Your mind is set at rest with “The Last Night of the World” when a husband and wife ponder the idea of what they would do on the last night of the world. Their decision is the complete opposite of “people running around screaming and climbing trees” as the husband expected people to be acting. Their conversation is based on a rumor that the husband heard that possibly that night could be the last. What they decide on doing sets you at rest and you have to completely agree with them.

A taste of old literature is thrown into this tale crafted by Bradbury with quite a stretch. Explorers on the way to Mars carry the last of classics by Edgar Allen Poe, Charles Dickens, and others. On the awaiting Mars are these authors cast off because their books were being burned on Earth.
This tale tells the story of the exiles plea to save themselves from destruction by way of their books.

“No Particular Night or Day” provokes the greatest of thoughts from the minds of intellectuals and readers of any type. Simplicity is Bradbury’s forte and this is an example. Hitchcock is the man’s name and he questions the existence of everything unless it is in front of him. “If the object or person is not in front of me at the present moment then I have absolutely no proof that it exists.”  His crew members get agitated with him but the reader sure does not.

When time travel exists there are problems that occur with the greatest of things. “The Fox and the Forest” illustrates this gigantically by telling the story of a man and wife who use time travel to escape draft for the war and their life before. They avoid capture for quite some time but all good things eventually have to come to an end.

Along with the theme of the last short story is the theme of all good things cannot belong to one person. Leonard Mark was such that to the men affected by leprosy cast away on Mars. They hadn’t been able to see Earth sights for decades and Leonard could show them all with his mind. When the men on Mars try to hog Leonard to each of them, things end up with shots.

“The Concrete Mixer” explains Earth’s defense system against invaders with absolutely no military use at all.  Consistent with the theme too much of a good thing is bad, the invaders soon lose themselves to a torrent of Earth activities that pull their attention away from their big picture. “War is a bad thing, but peace can be living horror.” Said by Ettil main character

“Marionettes Inc.” tells a shocking and terrifying tale of the possible use and manufacturing of clones. Smith and Braling contemplate about getting clones after Braling buys one. It sounds all good and dandy for them until they part ways and decide to buy these devious devices. Smith learns a shocking secret and Braling is confronted with an impassible event.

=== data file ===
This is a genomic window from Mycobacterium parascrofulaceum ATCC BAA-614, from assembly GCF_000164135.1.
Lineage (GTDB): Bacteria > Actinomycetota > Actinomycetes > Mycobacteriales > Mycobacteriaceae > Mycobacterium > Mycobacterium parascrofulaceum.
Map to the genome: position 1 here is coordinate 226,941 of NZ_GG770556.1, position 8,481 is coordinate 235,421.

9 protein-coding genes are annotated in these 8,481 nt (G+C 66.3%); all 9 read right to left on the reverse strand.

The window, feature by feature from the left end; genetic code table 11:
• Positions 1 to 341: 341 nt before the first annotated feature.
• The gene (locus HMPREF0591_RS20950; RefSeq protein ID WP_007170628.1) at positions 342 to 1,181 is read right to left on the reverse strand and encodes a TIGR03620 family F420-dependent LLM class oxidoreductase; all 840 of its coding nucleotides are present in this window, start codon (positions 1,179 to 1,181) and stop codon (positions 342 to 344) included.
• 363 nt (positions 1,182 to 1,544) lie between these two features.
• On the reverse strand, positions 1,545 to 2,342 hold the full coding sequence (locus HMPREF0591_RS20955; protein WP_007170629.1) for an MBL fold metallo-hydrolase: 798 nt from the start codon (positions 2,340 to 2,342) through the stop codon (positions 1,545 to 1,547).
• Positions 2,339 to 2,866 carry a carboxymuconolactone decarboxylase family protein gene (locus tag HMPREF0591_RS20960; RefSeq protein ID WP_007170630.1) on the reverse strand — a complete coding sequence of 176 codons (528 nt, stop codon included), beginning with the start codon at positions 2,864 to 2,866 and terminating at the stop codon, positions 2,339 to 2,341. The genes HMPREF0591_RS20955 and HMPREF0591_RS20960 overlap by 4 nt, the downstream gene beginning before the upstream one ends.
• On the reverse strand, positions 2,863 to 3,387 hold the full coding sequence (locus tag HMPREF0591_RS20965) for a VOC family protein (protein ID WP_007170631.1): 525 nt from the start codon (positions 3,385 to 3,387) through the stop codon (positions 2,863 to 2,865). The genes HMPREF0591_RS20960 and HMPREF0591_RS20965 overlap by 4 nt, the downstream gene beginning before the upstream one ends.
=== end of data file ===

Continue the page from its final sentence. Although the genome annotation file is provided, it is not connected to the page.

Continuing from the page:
“The City” frights people into realization of humans destructive nature. A planet in our current solar system has a defense system against humans that once destroyed its lush and beautiful landscape. An unlikely rocket crew land on this planet and travel into a seemingly peaceful city, but when The City detects that these explorers are humans the crew wishes they wouldn’t have landed there for supplies.

Ever hear people say that children’s innocence protects them?  Bradbury puts that into effect with “Zero Hour” as you hear he story of a young girl’s adventurous day with Drill. The girl’s mother just thinks that her daughter playing and casts aside her suspicion as playful children antics. That decision would cost her when zero hour arrived.

The last story in this book follows the theme good things don’t always have to be the most expensive one. A father working at a junkyard manages to buy a rocket. He knows that it will take a whole lot of money to make it fly but he burns his savings account to give his children the event of their life. At the end of the day the rocket still can’t fly.

Crafted with elegancy and suspense to fill the ages The Illustrated Man ends as the stranger he met watches the event in his life he does not want to see. Warned previously by the Illustrated Man the stranger takes off into the night.

The whole book’s theme of all good things must come to an end, too much of a good thing is bad, or a variation of such can be applied to all stories in The Illustrated Man in some way or another for you the next reader to find out. I highly recommend this book to science fiction lovers and those you want stories with deep meaning. If Ray Bradbury wanted people to pull anything from this it would have to be that good things always come to an end, even this book.

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About the Contributor
Anthony Politza
Anthony Politza, News Editor
Hello! My name is Anthony Politza and this will be my first year on the Eagle Eye staff although I’m a senior here at Tyrone High. I play soccer, basketball, and baseball for Tyrone. My interests include sports, more sports, movies, music, working out, and shoes. I love the TV-show Psych and spend most of my time either playing sports or watching them. As a fan of the Eagle Eye in previous years, I’m excited to join the staff this year to be a part of something that I enjoy reading. Go Tyrone!

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Book Review: The Illustrated Man by Ray Bradbury